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|Title:||Geoelectrical survey performance and evaluation, Walter F. George Reservoir, Alabama-Georgia|
|Authors:||United States. Army. Corps of Engineers. Mobile District.|
Saucier, Roger T.
Walter F. George Reservoir
|Publisher:||U.S. Army Engineer Waterways Experiment Station.|
Engineer Research and Development Center (U.S.)
Abstract: A field demonstration of the Menard method of electrical resistivity surveying was conducted by the firm of J. J. Dury and Associates (Sondelec International Limited) at the Walter F. George Reservoir in December 1969. The test afforded the WES an opportunity to evaluate the effectiveness of the method in detecting and delinenting subsurface openings in which moving groundwater (underseepage) was present. The Menard method, similar in equipment, field procedure, and data-processing techniques to standard resistivity methods, proved to be effective in detecting anomalies caused by the electrofiltration effect that is created by moving groundwater. South of the left embankment, a horizontal resistivity profile was obtained that correlated reasonably well with a water-temperature profile that defined the path of underseepage. In the case of a vertical profile situated on the crest of the left embankment, an electrofiltration effect caused by a series of closely spaced grout columns prevented calculation of true resistivities but determination of potential anomalies was possible. A large and well-defined anomaly suggesting a multiplicity of electrofiltration effects was discerned along the profile in an area where no correlation with known conditions (i.e., a cavity) is apparent. When later furnished detailed subsurface data previously withheld, the engineering firm concluded that more precise correlations were possible if a horizontal distance error was assumed to be present because of a distortion in the electrical field caused by the electrofiltration effect. Under the circumstances, the advisability and validity of more precise correlations are questioned. It has been concluded that the geoelectrical method is superior to other techniques in detecting underseepage where it can be applied intensively in small areas; however, application in surveys of large areas with essentially unknown subsurface conditions probably would not be advantageous.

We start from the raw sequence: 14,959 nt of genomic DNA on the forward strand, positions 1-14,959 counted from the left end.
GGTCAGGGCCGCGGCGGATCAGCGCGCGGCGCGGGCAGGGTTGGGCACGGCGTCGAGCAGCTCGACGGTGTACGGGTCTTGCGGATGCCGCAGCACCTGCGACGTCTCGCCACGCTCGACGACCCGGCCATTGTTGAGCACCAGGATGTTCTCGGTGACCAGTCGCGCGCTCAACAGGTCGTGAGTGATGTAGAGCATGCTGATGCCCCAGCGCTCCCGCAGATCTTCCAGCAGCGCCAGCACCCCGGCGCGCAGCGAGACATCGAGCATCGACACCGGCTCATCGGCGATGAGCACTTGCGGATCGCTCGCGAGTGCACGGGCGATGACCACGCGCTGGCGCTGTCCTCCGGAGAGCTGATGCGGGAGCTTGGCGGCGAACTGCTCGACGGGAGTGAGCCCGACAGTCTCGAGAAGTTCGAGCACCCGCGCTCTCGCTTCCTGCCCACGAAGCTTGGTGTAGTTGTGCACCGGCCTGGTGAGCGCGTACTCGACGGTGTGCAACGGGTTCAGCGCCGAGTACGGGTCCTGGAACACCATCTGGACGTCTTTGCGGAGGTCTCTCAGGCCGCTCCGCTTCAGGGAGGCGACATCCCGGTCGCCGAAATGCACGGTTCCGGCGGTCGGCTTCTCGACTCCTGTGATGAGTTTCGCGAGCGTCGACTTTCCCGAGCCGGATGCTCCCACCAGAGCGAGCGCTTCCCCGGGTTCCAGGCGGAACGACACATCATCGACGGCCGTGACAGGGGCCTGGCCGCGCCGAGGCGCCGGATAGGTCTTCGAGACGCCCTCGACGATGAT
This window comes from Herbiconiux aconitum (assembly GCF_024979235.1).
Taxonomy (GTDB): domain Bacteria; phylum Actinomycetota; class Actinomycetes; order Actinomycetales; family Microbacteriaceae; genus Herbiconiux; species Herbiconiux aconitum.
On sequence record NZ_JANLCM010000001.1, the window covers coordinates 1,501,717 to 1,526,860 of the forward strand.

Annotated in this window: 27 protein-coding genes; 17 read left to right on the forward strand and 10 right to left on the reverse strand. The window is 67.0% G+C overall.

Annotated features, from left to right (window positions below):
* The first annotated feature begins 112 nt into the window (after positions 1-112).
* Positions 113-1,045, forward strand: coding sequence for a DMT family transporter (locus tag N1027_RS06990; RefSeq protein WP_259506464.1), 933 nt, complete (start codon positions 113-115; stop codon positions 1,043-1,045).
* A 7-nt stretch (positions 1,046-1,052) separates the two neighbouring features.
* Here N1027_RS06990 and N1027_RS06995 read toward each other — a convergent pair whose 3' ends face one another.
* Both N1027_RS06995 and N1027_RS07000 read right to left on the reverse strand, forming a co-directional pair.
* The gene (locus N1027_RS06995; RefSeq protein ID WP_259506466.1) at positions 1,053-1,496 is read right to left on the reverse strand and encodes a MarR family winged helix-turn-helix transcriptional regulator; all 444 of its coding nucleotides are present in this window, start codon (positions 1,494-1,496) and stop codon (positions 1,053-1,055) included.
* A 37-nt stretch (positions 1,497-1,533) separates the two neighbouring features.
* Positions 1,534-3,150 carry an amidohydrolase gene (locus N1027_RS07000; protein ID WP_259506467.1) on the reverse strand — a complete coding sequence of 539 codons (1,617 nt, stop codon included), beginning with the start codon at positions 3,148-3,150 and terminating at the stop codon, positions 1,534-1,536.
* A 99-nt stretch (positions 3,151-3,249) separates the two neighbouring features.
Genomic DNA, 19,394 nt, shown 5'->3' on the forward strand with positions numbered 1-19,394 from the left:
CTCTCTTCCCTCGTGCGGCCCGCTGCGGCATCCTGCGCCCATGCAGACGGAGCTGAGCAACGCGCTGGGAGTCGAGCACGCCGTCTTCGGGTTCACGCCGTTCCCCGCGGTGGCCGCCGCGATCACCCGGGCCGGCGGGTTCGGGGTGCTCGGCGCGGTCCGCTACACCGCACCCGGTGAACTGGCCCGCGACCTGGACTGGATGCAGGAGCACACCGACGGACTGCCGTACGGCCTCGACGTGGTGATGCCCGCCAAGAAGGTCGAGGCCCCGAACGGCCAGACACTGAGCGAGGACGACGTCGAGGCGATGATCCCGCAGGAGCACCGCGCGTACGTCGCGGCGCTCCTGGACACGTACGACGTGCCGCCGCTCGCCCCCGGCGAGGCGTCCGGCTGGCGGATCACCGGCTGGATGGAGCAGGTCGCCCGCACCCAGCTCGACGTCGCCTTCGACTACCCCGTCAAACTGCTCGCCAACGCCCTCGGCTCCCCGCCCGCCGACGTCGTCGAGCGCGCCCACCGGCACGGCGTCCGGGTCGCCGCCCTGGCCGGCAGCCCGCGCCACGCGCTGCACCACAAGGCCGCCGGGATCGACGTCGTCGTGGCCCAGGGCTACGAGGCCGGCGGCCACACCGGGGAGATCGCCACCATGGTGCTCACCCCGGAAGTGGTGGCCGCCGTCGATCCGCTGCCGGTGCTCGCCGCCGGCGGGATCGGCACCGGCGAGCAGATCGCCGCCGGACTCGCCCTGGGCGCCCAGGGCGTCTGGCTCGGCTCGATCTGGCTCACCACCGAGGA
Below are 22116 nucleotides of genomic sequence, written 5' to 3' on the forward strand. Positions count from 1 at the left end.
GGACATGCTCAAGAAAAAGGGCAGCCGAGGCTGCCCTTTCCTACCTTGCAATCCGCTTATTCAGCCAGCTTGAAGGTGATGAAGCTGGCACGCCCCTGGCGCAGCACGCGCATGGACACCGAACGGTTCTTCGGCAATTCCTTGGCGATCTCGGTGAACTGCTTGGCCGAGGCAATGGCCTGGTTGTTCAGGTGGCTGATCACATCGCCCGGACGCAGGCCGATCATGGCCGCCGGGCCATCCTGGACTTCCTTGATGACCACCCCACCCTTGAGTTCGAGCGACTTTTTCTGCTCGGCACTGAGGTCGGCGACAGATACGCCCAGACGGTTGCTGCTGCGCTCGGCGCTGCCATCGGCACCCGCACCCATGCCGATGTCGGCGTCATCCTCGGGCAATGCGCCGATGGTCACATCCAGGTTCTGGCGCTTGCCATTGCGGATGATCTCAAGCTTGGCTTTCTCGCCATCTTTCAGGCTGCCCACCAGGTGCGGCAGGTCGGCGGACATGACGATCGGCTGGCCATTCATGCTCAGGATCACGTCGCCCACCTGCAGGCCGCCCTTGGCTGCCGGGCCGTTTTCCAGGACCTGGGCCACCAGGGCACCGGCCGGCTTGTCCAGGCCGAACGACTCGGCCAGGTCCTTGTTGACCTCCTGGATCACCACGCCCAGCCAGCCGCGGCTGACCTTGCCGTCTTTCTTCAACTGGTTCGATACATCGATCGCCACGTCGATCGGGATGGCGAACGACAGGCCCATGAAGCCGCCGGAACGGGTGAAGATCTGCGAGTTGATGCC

|Rights:||Approved for public release; distribution is unlimited.|
|Appears in Collections:||Miscellaneous Paper|
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